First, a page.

Roads Demand and the Law of Unintened Consequences

Roads, Demand and the Law of Unintended Consequences

Thoughts from a (very busy) Manchester or Moscow Ring Road

On google maps the distance from my home to Oldham is just over 50miles and should take just under an hour. Why then have I been stuck on the M60 for over 50minutes and why is my navigation system saying it will take a further 55minutes to get home?

Why is it that when countries build bigger roads it actually makes traffic worse? It is a complex system issue that has many parallels with what we find in many lean manufacturing and service scenarios. Five or so years ago I was sat, stuck in traffic, in a taxi with John Darlington on the third (yes, third after the Boulevard and Garden) Moscow ring road. The taxi driver commented that they were thinking of building another to cope with the demand……. He laughed and said that there would soon be as many as the rings on a great tree trunk. So, why does this happen?

It is all about demand, capacity and flow. With uncanny foresight John Bicheno was only today talking the students through road and traffic examples to illustrate the power of the interrelated parts of Kingman’s formula. There are significant insights to be gained from it which is why he calls it “the equation of lean”. It is one of the big five concepts that are at the heart of this module. I think that my particular queue was due to process variation. At a time when the road was at peak load a vehicle breakdown had reduced the capacity of the system by 33% (a lane). As utilisation went beyond 80% the queue began to build exponentially. Knowing the theory about what happened isn’t such a comfort when you are stuck!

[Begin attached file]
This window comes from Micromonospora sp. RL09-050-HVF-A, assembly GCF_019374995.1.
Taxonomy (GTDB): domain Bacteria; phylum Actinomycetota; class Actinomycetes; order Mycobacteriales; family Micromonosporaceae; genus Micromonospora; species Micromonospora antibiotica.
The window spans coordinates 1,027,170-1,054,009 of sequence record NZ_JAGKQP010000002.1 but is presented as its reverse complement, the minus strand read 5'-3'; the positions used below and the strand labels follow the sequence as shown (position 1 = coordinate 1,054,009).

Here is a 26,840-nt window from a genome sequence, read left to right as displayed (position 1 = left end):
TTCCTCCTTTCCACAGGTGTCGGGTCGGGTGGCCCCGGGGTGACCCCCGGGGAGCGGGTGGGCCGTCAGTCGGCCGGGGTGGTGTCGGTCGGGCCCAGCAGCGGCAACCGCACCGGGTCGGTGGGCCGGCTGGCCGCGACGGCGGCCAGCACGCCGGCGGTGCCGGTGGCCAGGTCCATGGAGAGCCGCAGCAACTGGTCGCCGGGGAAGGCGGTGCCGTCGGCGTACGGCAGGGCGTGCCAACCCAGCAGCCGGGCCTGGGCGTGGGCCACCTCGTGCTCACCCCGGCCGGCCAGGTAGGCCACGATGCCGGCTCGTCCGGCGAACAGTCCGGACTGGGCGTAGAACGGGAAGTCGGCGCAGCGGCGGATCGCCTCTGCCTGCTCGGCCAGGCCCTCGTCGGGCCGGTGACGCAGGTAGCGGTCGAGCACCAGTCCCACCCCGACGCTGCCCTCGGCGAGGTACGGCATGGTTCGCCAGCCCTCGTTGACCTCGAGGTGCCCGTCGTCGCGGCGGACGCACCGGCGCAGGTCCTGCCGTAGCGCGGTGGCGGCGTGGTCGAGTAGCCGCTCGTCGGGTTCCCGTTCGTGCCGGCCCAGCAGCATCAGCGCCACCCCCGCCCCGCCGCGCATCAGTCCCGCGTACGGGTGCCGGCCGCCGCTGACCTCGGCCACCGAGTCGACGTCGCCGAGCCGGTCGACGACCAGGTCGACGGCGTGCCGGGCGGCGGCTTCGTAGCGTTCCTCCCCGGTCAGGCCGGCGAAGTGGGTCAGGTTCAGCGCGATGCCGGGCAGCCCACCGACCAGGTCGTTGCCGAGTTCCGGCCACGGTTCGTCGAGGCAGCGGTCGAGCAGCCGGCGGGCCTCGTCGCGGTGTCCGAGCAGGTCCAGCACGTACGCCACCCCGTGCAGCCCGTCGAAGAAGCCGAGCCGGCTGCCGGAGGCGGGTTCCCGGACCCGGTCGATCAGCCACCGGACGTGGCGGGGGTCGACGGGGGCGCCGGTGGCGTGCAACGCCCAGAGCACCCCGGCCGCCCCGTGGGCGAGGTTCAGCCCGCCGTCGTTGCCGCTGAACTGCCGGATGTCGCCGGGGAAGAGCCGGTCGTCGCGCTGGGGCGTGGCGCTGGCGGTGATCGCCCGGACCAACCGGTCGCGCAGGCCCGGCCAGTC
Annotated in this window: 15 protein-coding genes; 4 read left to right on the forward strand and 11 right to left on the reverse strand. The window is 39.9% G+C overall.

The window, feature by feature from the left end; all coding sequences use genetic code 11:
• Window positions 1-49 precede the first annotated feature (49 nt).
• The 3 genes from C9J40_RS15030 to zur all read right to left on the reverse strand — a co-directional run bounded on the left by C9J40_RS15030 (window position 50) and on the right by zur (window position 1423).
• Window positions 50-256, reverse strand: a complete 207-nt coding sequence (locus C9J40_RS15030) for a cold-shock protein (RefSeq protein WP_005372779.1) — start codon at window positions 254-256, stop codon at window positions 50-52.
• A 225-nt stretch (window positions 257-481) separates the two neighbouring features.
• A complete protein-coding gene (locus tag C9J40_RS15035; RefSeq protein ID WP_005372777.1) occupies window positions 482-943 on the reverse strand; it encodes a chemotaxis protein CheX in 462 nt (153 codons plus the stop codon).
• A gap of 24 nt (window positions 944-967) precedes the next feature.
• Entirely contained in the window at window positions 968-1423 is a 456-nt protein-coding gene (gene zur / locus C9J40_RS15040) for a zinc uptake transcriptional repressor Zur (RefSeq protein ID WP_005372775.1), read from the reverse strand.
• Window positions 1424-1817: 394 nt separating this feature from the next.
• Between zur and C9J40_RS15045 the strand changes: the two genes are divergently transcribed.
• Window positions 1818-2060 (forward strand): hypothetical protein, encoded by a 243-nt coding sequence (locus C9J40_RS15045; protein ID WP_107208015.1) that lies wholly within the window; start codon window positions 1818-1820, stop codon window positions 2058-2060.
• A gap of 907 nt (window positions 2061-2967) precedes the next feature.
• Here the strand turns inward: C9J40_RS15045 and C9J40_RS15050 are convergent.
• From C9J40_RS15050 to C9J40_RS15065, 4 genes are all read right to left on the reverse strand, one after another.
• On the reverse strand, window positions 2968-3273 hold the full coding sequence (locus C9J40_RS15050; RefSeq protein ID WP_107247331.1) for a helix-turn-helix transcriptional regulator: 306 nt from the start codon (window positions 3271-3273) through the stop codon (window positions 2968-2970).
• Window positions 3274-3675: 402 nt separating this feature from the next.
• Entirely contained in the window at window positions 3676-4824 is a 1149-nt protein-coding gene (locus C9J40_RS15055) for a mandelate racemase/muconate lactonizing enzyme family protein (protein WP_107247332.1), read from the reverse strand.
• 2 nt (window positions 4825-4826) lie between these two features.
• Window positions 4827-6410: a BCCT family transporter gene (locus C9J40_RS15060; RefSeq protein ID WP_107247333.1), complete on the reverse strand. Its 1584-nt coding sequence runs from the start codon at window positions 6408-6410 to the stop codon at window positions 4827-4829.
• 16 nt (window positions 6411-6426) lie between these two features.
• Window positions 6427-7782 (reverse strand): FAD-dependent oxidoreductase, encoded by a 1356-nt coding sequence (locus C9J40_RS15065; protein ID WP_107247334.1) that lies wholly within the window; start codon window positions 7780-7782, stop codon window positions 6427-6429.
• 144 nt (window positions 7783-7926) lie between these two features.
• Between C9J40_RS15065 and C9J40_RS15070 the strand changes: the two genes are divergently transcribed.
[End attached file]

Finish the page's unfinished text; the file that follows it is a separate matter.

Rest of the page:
Road to Nowhere – Induced Demand – The Unintended Consequence

Demand and customer value should always be the first thing to study. Road building is a good example of how incentives, policies and human behaviour have confounded rational logic. Why don’t we just widen our busy roads every child asks from the back of the car? We don’t because it has been found, at great cost, that this can itself induce more demand. New roads motivate us to go on more and longer journeys. Also new ring roads syphon traffic from the side roads to the big new roads. Take the M25 as an example. In the year 2000 a Government study concluded that no amount of widening would deal with congestion. It was widened nonetheless. Nowadays the Government prefers using the hard shoulder, varying speed limits and controlling the entry ramps at junctions. The irony is that most roads have high levels of unused capacity. Perhaps staggering the work day would have a bigger impact?